Last semester there was a day that was the longest day, but still a good day. It was a field trip day. I was in a class called “Conservation of Migratory Species” taught by a wonderful tutor, Mai Yasue. In this class we were looking at particular issues associated with the preservation of species that require large ranging territory and/or are seasonally migratory. Since our area of the world has plenty of these species, we left campus for a day to go see some of them in real life.
Our first stop was a bird banding location called Colony Farm, which is run by the Vancouver Avian Research Centre (VARC). It’s a popular location for migratory birds as well as residents. We went on their last day of mist netting for the year where birds are caught in mist nets, banded, and released. Through doing this they are able to see if birds come back each year (they do) and track where they may end up at other times of year. We were able to watch the process and even release the birds after they had been banded.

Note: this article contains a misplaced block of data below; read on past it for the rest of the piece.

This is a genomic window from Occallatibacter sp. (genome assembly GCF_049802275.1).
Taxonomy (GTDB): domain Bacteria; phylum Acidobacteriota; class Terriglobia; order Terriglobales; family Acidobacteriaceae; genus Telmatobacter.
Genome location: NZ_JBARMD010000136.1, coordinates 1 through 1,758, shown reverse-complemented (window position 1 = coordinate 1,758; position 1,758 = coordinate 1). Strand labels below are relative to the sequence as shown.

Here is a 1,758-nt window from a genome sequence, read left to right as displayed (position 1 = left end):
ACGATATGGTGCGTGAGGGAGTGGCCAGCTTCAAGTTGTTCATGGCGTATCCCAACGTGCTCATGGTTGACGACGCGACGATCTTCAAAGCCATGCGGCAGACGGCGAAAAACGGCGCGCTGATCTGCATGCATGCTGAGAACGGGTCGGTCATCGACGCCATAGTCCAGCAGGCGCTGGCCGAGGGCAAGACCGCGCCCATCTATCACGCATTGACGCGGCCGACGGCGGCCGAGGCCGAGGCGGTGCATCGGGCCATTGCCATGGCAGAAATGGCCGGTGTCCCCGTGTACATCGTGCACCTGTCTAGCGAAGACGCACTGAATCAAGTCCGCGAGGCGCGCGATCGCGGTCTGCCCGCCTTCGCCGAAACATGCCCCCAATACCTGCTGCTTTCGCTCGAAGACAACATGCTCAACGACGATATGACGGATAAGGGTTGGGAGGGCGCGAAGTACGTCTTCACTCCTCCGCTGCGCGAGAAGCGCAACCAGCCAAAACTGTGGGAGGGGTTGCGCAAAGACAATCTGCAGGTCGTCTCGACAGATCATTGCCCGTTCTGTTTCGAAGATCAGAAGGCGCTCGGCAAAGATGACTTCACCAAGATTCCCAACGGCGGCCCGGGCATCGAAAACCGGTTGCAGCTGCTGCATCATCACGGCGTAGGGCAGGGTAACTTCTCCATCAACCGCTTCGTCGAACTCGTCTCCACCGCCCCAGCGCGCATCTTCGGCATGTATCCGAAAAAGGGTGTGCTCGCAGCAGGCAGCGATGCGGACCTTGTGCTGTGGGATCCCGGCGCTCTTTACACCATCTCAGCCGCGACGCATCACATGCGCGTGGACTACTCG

From there it was on to Grouse Mountain to see their Grizzly Bears. The bears, Grinder and Coola, were found as cubs and after being raised by people are unable to be released due to governmental regulations. They hopefully serve as an inspiration to visitors to care about the bears habitat and draw awareness to issues of conservation.
The farmers of Delta have an NGO dedicated specifically to them, in the form of the Delta Farmland and Wildlife Trust. This organization has various projects in the works to provide habitat for migratory birds and other critters, while benefiting farmers through soil replenishment and hedgerows.
After a fun 12 hour day of seeing local initiatives that related to our class we headed back to Squamish. Just in time to start working on a paper.